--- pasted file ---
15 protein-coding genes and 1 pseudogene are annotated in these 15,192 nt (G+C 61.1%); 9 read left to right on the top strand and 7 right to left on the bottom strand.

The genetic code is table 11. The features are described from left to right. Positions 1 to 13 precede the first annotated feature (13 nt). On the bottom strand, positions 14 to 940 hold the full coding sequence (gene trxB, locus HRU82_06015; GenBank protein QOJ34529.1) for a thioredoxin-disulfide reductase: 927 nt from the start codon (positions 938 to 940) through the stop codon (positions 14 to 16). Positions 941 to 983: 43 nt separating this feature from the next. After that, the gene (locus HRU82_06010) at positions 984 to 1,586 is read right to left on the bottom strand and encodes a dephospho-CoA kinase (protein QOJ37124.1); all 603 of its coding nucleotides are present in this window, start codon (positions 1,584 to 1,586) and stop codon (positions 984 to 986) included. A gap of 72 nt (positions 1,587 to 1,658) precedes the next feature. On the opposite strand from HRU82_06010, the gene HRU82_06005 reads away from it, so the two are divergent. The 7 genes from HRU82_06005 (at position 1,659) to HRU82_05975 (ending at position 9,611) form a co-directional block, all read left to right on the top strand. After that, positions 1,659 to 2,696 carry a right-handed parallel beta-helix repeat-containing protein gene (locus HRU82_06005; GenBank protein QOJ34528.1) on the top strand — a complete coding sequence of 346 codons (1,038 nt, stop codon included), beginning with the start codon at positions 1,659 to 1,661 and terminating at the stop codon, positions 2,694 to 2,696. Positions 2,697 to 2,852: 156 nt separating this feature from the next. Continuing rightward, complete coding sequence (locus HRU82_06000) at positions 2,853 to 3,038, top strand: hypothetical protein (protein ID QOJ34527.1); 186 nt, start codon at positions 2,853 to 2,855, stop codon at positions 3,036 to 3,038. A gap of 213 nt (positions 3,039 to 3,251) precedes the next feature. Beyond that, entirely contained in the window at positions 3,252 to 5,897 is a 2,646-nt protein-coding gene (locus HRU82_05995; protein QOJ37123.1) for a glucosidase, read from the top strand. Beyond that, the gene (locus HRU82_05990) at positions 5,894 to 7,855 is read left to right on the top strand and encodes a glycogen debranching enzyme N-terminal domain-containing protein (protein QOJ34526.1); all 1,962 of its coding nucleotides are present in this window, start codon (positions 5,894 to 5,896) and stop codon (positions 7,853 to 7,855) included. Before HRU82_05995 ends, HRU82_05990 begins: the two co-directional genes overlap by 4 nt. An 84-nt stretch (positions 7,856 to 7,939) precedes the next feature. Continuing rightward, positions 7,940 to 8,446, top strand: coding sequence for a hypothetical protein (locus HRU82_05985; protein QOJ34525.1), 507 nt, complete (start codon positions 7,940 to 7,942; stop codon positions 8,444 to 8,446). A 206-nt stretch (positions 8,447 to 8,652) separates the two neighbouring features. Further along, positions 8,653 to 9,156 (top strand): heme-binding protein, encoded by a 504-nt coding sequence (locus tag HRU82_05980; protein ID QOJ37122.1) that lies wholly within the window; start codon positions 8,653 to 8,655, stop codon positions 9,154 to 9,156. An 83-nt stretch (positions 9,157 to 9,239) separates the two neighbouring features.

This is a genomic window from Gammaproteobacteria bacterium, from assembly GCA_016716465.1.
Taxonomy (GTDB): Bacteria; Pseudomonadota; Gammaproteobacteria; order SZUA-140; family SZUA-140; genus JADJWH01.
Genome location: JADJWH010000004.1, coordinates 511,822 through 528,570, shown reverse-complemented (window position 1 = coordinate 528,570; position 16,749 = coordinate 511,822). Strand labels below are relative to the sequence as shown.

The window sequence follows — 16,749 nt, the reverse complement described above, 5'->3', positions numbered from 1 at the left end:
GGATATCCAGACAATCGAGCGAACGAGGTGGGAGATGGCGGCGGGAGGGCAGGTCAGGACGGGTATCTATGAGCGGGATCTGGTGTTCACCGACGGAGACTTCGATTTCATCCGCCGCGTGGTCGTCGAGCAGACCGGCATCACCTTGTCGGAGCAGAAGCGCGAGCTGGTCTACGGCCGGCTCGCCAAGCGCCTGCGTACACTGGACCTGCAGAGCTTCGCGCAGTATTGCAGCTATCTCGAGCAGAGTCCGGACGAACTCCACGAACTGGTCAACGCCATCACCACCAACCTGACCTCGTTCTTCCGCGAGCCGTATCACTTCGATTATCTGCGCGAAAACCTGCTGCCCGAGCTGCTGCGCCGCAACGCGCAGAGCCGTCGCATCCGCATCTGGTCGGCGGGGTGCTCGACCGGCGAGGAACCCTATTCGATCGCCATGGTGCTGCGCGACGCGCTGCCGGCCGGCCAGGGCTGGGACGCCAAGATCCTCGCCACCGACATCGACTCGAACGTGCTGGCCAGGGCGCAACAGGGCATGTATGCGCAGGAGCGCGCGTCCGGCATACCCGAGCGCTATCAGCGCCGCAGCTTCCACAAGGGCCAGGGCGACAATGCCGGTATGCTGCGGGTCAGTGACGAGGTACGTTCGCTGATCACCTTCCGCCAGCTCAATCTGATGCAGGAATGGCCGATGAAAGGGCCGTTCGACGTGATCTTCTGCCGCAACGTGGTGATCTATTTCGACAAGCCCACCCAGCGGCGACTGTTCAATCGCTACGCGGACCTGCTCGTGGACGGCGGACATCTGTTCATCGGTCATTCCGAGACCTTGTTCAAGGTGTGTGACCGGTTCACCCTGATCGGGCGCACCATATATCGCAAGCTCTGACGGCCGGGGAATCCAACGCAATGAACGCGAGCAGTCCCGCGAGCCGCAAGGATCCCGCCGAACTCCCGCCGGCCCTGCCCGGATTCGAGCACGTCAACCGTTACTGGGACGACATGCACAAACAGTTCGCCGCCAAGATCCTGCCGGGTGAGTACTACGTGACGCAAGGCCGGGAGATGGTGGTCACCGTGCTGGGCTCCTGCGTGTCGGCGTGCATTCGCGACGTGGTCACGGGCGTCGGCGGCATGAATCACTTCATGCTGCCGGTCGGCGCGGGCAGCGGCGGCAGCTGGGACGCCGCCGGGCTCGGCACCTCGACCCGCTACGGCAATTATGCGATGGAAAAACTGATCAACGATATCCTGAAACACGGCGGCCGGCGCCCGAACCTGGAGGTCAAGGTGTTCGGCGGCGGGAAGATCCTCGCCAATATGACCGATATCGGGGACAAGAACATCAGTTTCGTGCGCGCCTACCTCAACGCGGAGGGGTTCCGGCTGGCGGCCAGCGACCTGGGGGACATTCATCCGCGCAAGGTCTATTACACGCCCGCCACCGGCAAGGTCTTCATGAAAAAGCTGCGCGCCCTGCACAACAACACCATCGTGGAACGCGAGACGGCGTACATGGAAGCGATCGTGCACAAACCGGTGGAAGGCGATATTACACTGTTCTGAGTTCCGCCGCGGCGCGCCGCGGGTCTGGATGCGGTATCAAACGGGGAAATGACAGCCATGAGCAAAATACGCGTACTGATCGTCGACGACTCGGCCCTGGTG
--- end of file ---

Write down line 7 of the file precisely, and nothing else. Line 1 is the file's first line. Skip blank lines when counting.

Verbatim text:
GGATATCCAGACAATCGAGCGAACGAGGTGGGAGATGGCGGCGGGAGGGCAGGTCAGGACGGGTATCTATGAGCGGGATCTGGTGTTCACCGACGGAGACTTCGATTTCATCCGCCGCGTGGTCGTCGAGCAGACCGGCATCACCTTGTCGGAGCAGAAGCGCGAGCTGGTCTACGGCCGGCTCGCCAAGCGCCTGCGTACACTGGACCTGCAGAGCTTCGCGCAGTATTGCAGCTATCTCGAGCAGAGTCCGGACGAACTCCACGAACTGGTCAACGCCATCACCACCAACCTGACCTCGTTCTTCCGCGAGCCGTATCACTTCGATTATCTGCGCGAAAACCTGCTGCCCGAGCTGCTGCGCCGCAACGCGCAGAGCCGTCGCATCCGCATCTGGTCGGCGGGGTGCTCGACCGGCGAGGAACCCTATTCGATCGCCATGGTGCTGCGCGACGCGCTGCCGGCCGGCCAGGGCTGGGACGCCAAGATCCTCGCCACCGACATCGACTCGAACGTGCTGGCCAGGGCGCAACAGGGCATGTATGCGCAGGAGCGCGCGTCCGGCATACCCGAGCGCTATCAGCGCCGCAGCTTCCACAAGGGCCAGGGCGACAATGCCGGTATGCTGCGGGTCAGTGACGAGGTACGTTCGCTGATCACCTTCCGCCAGCTCAATCTGATGCAGGAATGGCCGATGAAAGGGCCGTTCGACGTGATCTTCTGCCGCAACGTGGTGATCTATTTCGACAAGCCCACCCAGCGGCGACTGTTCAATCGCTACGCGGACCTGCTCGTGGACGGCGGACATCTGTTCATCGGTCATTCCGAGACCTTGTTCAAGGTGTGTGACCGGTTCACCCTGATCGGGCGCACCATATATCGCAAGCTCTGACGGCCGGGGAATCCAACGCAATGAACGCGAGCAGTCCCGCGAGCCGCAAGGATCCCGCCGAACTCCCGCCGGCCCTGCCCGGATTCGAGCACGTCAACCGTTACTGGGACGACATGCACAAACAGTTCGCCGCCAAGATCCTGCCGGGTGAGTACTACGTGACGCAAGGCCGGGAGATGGTGGTCACCGTGCTGGGCTCCTGCGTGTCGGCGTGCATTCGCGACGTGGTCACGGGCGTCGGCGGCATGAATCACTTCATGCTGCCGGTCGGCGCGGGCAGCGGCGGCAGCTGGGACGCCGCCGGGCTCGGCACCTCGACCCGCTACGGCAATTATGCGATGGAAAAACTGATCAACGATATCCTGAAACACGGCGGCCGGCGCCCGAACCTGGAGGTCAAGGTGTTCGGCGGCGGGAAGATCCTCGCCAATATGACCGATATCGGGGACAAGAACATCAGTTTCGTGCGCGCCTACCTCAACGCGGAGGGGTTCCGGCTGGCGGCCAGCGACCTGGGGGACATTCATCCGCGCAAGGTCTATTACACGCCCGCCACCGGCAAGGTCTTCATGAAAAAGCTGCGCGCCCTGCACAACAACACCATCGTGGAACGCGAGACGGCGTACATGGAAGCGATCGTGCACAAACCGGTGGAAGGCGATATTACACTGTTCTGAGTTCCGCCGCGGCGCGCCGCGGGTCTGGATGCGGTATCAAACGGGGAAATGACAGCCATGAGCAAAATACGCGTACTGATCGTCGACGACTCGGCCCTGGTG